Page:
2. a pattern of unstable and intense interpersonal relationships characterized by alternating between extremes of idealization and devaluation

3. identity disturbance: markedly and persistently unstable self-image or sense of self

4. impulsivity in at least two areas that are potentially self-damaging (e.g., spending, sex, substance abuse, reckless driving, binge eating).
Note Do not include suicidal or self-mutilating behavior covered in Criterion 5.

5. recurrent suicidal behavior, gestures, or threats, or self-mutilating behavior

6. affective instability due to a marked reactivity of mood (e.g. intense episodic dysphoria, irritability, or anxiety usually lasting a few hours and only rarely more than a few days)

7. chronic feelings of emptiness

8. inappropriate, intense anger or difficulty controlling anger (e.g., frequent displays of temper, constant anger, recurrent physical fights)

9. transient, stress-related paranoid ideation or severe dissociative symptoms

Some alienators may exhibit some of these symptoms prior to the separation. However, as a result of the stresses of the separation, the symptoms may progress to the point where the diagnosis is applicable. Criterion (1) is likely to be exhibited soon after the separation because the marital dissolution is generally associated with real feelings of abandonment. Criterion (2) is often seen when there is a dramatic shift from idealization of the spouse to extreme devaluation. The campaign of denigration is the best example of this manifestation of BPD.

Criterion (4) may manifest itself by excessive spending, especially when such spending causes significant stress and grief to the alienated parent. Following the separation, alienating parents may satisfy Criterion (6) with affect instability, irritability, and intense episodic dysphoria. Although such reactions are common among most people involved in a divorce, especially when litigating the divorce, patients with BPD exhibit these symptoms to an even greater degree. Chronic feelings of emptiness (Criterion [7]) go beyond those that are generally felt by people following a separation. Criterion (8) is extremely common among PAS programmers. The tirades of anger against the alienated parent serve as a model for the child and contribute to the development of the campaign of denigration. The stress-related paranoia, an intensification of the usual suspiciousness exhibited by people involved in litigation, may reach the point that Criterion (9) is satisfied.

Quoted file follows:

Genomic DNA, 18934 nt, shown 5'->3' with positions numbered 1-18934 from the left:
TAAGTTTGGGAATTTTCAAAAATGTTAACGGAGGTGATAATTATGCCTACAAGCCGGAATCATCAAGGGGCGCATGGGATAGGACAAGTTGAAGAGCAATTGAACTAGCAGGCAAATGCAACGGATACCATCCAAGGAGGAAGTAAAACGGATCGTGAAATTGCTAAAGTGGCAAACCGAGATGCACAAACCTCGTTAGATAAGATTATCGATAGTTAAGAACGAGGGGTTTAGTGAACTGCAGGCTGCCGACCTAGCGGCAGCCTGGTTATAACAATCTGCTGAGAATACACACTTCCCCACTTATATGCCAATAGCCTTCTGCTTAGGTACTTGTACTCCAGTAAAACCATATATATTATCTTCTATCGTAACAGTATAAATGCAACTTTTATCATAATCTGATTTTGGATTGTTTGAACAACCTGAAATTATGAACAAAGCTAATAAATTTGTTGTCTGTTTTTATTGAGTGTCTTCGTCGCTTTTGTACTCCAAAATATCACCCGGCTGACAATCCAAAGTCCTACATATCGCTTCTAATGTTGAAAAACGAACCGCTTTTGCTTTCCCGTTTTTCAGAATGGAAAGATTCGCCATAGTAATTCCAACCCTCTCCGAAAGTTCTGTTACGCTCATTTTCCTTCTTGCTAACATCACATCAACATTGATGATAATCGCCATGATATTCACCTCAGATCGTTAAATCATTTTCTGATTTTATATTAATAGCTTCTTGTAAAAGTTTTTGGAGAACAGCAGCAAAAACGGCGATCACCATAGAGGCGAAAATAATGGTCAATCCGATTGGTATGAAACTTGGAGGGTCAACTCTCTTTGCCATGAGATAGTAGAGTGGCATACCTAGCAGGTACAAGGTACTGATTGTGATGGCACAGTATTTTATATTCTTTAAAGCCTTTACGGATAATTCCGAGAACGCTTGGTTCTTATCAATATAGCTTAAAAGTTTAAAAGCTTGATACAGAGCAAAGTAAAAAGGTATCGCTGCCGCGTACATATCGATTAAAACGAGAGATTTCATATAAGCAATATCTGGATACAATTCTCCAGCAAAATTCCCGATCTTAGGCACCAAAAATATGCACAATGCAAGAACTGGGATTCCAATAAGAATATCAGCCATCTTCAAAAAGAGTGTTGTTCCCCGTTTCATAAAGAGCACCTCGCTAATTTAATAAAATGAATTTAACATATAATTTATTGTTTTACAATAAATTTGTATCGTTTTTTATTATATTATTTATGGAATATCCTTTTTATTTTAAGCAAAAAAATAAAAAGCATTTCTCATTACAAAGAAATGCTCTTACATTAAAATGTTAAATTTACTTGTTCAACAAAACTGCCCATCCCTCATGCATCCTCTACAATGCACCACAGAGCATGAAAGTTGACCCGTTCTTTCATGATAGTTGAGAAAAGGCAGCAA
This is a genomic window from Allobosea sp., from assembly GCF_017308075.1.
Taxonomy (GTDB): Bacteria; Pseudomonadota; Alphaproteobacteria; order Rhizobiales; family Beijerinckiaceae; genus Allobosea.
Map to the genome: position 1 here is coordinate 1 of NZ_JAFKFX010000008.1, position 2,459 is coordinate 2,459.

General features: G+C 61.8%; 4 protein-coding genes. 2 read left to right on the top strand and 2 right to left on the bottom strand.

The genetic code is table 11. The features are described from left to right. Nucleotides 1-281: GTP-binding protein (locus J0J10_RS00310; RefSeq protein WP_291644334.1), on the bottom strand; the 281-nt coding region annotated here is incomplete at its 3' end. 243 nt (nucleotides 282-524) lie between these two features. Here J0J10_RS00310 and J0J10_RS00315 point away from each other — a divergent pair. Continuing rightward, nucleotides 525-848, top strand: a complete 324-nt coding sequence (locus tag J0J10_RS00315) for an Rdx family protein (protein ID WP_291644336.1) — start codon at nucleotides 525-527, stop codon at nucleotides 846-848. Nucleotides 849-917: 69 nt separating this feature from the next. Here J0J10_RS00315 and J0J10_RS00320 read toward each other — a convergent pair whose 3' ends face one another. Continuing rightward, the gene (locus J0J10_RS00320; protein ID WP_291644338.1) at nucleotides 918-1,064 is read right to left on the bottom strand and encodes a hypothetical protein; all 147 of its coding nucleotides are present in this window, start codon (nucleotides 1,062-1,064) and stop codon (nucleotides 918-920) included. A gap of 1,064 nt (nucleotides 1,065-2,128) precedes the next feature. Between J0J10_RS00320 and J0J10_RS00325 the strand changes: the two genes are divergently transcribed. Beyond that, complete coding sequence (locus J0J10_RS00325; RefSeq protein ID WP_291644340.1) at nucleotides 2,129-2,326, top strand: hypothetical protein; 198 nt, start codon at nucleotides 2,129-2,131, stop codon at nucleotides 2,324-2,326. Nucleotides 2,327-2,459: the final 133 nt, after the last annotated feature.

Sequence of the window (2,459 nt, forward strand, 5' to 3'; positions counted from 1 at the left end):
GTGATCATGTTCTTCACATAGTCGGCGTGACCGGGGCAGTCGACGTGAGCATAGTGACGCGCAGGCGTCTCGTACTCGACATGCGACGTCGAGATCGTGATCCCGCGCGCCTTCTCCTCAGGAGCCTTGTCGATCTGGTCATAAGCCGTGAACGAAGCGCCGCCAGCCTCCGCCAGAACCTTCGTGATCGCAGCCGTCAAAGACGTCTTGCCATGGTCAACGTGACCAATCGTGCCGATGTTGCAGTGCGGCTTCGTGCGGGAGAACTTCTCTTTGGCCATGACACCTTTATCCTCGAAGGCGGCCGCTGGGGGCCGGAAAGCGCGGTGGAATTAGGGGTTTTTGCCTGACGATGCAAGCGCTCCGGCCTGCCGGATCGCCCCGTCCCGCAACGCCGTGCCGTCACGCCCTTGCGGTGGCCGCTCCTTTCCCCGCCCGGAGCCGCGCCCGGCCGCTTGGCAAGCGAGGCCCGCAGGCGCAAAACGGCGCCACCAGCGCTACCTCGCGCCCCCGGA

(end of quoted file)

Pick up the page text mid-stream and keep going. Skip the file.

The examiner should note which of the symptoms are present and comment: "Five criteria need to be satisfied for the BPD diagnosis. Ms. X satisfies four. Although she does not qualify for the diagnosis at this point, she is at high risk for its development. Furthermore, when one lists diagnoses at the end of the report one might note the DSM-IV diagnosis and add in parenthesis "incipient."

301.81 Narcissistic Personality Disorder